The view from inside Mediastan

mediastan-the-documentary-about-wikileaks-that-assange-does-want-you-to-see-trailer-700x500The Kyrgyz have a proverb which goes, “Balaluu üi bazar; balasyz üi mazar”: “When there are children, the house is a bazaar; When there are no children, the house is a cemetery.” Although intended as an admonition for people doubting whether they want to become parents, it’s equally fitting as a warning to governments about the dangers of limiting the freedom of the press.

However, what Julian Assange and Johannes Wahlström seem to have discovered in their new film Mediastan is that there are, and shall always, be limits to the press – the expected political, legal, and financial limits, but also cultural, cognitive, and ethical limits. And as they endeavor to argue in the American context, it’s also dreadfully easy to mistake a mazar for a bazaar.

I’ve been asked by WikiLeaks-Press.org whether I have any reactions to the film. They came to me because a little over two years ago, I published an academic essay about WikiLeaks’ complicated impact upon the region. I’ve decided to take this as an opportunity to update some of the things I said therein, as well as to articulate what I imagine will be the view on Mediastan from within Mediastan itself.

Today is Kurman Ait (Eid al-Adha), the Feast of the Sacrifice in the Muslim faith. It’s a universal holiday commemorating the necessity of sacrifice in the name of one’s beliefs and for the sake of the greater good. So, I suppose it’s an appropriate day on which to pen this review, since journalism should be, first and foremost, about such self-sacrifice.

In the spirit of sacrifice, then, I ask viewers to spend their hard-earned dollars, euros, rubles, tenge, etc. on Mediastan, rather than waste them on the Hollywood spectacle The Fifth Estate. In the least, reviews of the latter indicate that you will have a much more meaningful experience from the former. And even if you strongly disagree with Assange and his belief system, you should nonetheless trust the Kyrgyz proverb: ultimately, it’s definitely better to have those noisy children from WikiLeaks in the house than not.

But no matter which film you choose to see, keep the critical faculties of your cerebral cortex activated. For instance, Mediastan has been criticized as anti-American “agitprop” and biased by some, but this is an empty and facile criticism. The entire purpose of Mediastan is to raise questions – certain questions that arise from a certain perspective, yes, even a certain bias.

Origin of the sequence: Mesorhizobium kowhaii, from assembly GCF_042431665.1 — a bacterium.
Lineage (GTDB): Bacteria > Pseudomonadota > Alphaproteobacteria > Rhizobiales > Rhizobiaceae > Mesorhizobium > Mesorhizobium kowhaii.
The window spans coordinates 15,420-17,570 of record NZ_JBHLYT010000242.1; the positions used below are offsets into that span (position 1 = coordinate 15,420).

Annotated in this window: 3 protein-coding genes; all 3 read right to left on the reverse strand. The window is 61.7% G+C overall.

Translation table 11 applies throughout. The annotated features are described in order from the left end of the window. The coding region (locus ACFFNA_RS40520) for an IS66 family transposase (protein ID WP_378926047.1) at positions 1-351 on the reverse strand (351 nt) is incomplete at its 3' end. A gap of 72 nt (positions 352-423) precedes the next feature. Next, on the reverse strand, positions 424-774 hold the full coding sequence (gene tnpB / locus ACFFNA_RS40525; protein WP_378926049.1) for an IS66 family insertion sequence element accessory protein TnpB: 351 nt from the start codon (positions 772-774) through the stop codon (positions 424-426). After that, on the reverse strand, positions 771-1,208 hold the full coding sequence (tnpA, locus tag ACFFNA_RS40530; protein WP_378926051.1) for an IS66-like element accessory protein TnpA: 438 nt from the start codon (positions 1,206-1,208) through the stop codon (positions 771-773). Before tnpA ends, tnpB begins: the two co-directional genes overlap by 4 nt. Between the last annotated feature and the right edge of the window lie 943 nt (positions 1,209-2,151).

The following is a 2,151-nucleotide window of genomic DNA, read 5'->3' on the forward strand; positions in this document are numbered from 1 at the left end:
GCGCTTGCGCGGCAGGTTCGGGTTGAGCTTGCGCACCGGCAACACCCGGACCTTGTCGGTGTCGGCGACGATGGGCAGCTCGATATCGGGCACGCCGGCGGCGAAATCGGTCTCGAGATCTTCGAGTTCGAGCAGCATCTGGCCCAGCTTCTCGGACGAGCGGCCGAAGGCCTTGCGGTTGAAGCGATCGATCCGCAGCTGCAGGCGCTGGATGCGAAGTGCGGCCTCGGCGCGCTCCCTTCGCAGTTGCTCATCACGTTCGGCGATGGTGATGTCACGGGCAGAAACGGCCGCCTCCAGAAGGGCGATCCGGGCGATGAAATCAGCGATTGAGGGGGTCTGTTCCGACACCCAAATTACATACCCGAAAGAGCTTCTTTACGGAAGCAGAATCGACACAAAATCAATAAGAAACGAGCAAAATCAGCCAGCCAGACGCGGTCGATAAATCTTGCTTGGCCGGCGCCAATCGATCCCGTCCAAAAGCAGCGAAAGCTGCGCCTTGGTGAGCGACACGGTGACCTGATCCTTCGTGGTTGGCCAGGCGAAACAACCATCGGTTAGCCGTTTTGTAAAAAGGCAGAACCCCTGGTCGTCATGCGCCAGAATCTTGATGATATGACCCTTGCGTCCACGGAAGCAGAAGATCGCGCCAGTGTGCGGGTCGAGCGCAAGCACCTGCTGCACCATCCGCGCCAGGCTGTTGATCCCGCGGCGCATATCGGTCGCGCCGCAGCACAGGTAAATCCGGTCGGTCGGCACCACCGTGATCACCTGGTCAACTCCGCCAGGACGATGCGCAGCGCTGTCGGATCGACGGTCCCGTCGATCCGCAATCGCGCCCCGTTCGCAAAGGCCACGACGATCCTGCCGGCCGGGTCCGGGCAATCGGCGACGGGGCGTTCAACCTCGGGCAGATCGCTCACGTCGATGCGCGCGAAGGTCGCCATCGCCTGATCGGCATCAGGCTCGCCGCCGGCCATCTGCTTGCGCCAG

Continue reading “The view from inside Mediastan”

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What if the USA collapsed instead of the USSR? (что было бы, если бы вместо Советского Союза распались Соединенные Штаты Америки?)

[Нажмите “Read More” для русского языка.] While I was on my tour through Kazakhstan and Kyrgyzstan, I thought of what could be a really fun premise for a story: what if the United States broke up instead of the Soviet Union? The story would follow an alternative reality version of myself, namely, a young Soviet Kazakh journalist in charge of newamerica.net (instead of neweurasia.net), who has just written a book about post-US North America using the blog posts from the region and goes on a tour of independent New York and Pennsylvania to promote his work. I might want to add some political intrigue or a murder mystery to the plot, but essentially it would be a road trip tale.

Obviously, the story would be very much a satire. Instead of ex-KGB oligarchs, Chechen and Uighur rebels, Uzbek-Kyrgyz strife, and authoritarian presidents, there would be ex-CIA robber-barons, Native American rebels, Mexican-American strife, and New Media-based autocrats (Obama as the Turkmenbashi of Hawaii, his home state? Bush as the president of an Uzbekistan-like Texas?) I imagine that what is today the Midwest would break down into a kind of Afghanistan: without the strong federated American state to maintain irrigation and borders, it would devolve into a war-torn wasteland as the Soviet Union, Canada and Mexico vied for dominance in a new Great Game. The coasts would probably be the most stable areas.

Beyond North America, I imagine that the European Union would be a stronger and more socialist confederacy (but it would probably be struggling to absorb Italian and Irish returnees from America, the inverse of what happened to the Volga Germans and other Western ethnic groups from Central Asia). Africa would still be a mess, while Australia and New Zealand would be some of the world’s last capitalist countries, and Afghanistan and Pakistan would be a hybrid Marxist-Islamist republic; I have no idea about India, China, South America or the Middle East. Radical Christianity, instead of radical Islam, would be the new ideological scourge confronting the world. Technologically, global warming would probably be incredibly worse, but we would probably also be mining the moon.

But these are only tentative ideas. I’d love to hear from you, my readers: what would this alternative world be like? Also, try to imagine little details. For example, what would movies be like (would we be watching Standartenfuhrer von Stirlitz movies instead of James Bond?) and instead of China, where would cheap, shitty plastics and textiles come from? Leave a comment on this blog post in whichever language you feel most comfortable.

Continue reading “What if the USA collapsed instead of the USSR? (что было бы, если бы вместо Советского Союза распались Соединенные Штаты Америки?)”